Treatment of Sleep Apnea using a Positive Airway Pressure Rebreathing Modulator
DESCRIPTION (provided by applicant): Although obstructive sleep apnea has received the lion's share of recognition and investigation in research and practice, more troubling forms of sleep apnea, like those that are mediated by chemoreflex instability, exist and continue to have inadequate treatment. Central apneas and periodic breathing (now called the Cheyne Stokes breathing pattern) are the classic polysomnographic markers of strong chemoreflex modulation of sleep apnea. A recently described variant, complex sleep apnea , demonstrates sustained induction of central apneas or severe periodic breathing during positive pressure titration for what seems to be obstructive disease on the diagnostic polysomnogram. The number of the affected population is large,especially when specific populations such as congestive heart failure are considered. It is estimated that complex sleep apnea alone makes up 10%-15% of the overall sleep apnea patient population or over 1.5 million patients (assuming a conservative estimate of 10 million overall sleep apnea population). In those with significant chemoreflex modulatory effects, the probability of failure of conventional positive airway pressure therapy is high. Positive airway pressure therapies tend to flush out and reduce the level of carbon dioxide (CO2); prevention of this hypocapnia state during the application of positive airway pressure therapies is an important stabilizing factor for chemoreflex-modulated sleep apnea syndromes. The Positive Airway Pressure Gas Modulator (PAPGAM), a new class of positive airway pressure device designed to prevent chemoreflex instability by carefully maintaining CO2 levels just above the CO2-dependent apneic threshold, has shown excellent acute results. Chronic effects with a modified dead space approach, called Enhanced Expiratory Rebreathing Space, have shown some success, but are less precise than directly controlling the CO2 level. This proposal will investigate the use of exhaled air to provide the CO2 that is mixed with the inlet air of the positive airway pressure device. By controlled mixing, we hope to completely eliminate the need for the high pressure tank, or at a minimum markedly increase its life. Thus, the aim is to obtain the precision of PAPGAM treatment but with reduced cost, marked improvements in ease of use, and minimized adverse outcomes from technical failures. The goals of the phase I research include: 1) building prototypes capable of diverting or pulling the exhaled air from the patient to the inlet of the positive airway pressure device; 2) determining if a passive or an active rebreathing mechanism is required; 3) determining what maximum concentrations are possible using each technique; and 4) clinically assessing the system. Successful implementation will result in a poweful new treatment for chemoreflex-modulated sleep apnea. PUBLIC HEALTH RELEVANCE: Abnormal control of breathing during sleep causes central or mixed forms of sleep apnea and is especially common in heart failure and kidney failure patients. The usual treatment for obstructive sleep apnea, a mask and air pressure device, does not work well in those with central / mixed sleep apnea. Recent research indicates that the air pressure device decreases the normal level of carbon dioxide and excellent treatment results have been achieved by increasing carbon dioxide levels back to normal levels. The proposed research will develop methods to use carbon dioxide exhaled by the patient to provide stability of breathing patterns during sleep. Successin development of this device, called the Positive Airway Pressure Rebreathing Modulator (PAPREM, to be used with air pressure treatments) will markedly improve treatment of complicated forms of sleep apnea.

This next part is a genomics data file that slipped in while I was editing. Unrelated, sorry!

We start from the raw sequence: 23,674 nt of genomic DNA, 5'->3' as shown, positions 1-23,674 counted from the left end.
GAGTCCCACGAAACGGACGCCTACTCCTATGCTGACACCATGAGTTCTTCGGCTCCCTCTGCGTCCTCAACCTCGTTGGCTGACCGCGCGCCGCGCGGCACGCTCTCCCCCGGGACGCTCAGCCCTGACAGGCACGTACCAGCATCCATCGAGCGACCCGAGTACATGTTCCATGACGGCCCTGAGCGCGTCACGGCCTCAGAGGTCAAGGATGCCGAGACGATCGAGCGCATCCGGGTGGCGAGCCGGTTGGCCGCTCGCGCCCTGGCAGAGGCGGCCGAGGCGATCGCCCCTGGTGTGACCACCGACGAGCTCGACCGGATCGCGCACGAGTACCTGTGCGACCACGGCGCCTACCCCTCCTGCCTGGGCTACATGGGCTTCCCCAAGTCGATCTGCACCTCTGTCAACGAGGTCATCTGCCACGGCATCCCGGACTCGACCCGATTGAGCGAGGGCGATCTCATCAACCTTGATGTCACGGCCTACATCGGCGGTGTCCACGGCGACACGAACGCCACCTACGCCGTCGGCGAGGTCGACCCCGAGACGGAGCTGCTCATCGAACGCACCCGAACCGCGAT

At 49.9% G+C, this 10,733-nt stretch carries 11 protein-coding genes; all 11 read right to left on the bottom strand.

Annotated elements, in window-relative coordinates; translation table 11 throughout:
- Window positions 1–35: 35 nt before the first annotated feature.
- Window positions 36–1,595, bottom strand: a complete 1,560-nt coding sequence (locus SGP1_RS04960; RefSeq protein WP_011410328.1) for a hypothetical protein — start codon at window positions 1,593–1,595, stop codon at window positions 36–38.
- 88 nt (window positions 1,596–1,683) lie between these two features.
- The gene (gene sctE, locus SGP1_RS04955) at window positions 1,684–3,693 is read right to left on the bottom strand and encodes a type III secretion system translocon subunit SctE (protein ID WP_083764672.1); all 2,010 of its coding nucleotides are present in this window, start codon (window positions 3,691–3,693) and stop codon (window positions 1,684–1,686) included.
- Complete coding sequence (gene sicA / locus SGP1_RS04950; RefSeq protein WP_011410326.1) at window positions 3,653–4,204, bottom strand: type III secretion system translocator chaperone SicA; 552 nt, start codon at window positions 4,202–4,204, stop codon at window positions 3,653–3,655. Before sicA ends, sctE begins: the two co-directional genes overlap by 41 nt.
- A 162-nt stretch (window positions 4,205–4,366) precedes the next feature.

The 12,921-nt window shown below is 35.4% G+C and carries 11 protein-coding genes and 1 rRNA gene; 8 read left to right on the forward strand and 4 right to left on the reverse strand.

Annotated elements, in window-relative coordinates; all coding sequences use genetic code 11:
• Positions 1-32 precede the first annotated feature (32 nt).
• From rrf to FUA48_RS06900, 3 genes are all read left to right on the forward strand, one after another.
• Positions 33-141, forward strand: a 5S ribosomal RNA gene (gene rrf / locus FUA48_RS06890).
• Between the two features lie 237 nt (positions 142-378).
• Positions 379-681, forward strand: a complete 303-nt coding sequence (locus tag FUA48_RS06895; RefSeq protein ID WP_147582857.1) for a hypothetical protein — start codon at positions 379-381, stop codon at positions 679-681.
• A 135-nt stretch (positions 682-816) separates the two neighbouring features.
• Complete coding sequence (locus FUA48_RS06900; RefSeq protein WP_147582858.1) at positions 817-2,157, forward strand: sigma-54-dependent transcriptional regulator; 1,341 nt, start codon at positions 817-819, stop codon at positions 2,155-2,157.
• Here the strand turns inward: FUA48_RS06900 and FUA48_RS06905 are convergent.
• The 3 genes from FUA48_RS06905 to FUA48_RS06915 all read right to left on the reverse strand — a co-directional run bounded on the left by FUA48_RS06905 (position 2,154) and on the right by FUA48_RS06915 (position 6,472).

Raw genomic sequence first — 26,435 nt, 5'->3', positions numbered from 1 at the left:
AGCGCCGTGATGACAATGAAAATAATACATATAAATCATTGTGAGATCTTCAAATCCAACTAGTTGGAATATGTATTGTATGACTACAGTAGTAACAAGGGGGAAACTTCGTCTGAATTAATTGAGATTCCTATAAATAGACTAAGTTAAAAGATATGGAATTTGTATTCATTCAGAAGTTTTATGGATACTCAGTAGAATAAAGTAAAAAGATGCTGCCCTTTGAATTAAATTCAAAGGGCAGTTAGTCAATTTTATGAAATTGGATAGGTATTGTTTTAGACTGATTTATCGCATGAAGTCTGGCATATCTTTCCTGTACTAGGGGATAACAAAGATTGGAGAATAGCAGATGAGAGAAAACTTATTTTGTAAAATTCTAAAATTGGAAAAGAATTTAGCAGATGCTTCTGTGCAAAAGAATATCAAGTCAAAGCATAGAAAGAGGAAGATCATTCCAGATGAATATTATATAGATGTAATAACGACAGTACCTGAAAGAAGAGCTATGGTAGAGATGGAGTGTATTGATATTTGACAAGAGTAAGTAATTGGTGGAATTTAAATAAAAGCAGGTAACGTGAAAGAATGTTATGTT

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CLEVELAND MEDICAL DEVICES, INC.
4415 EUCLID AVE CLEVELAND, OH -
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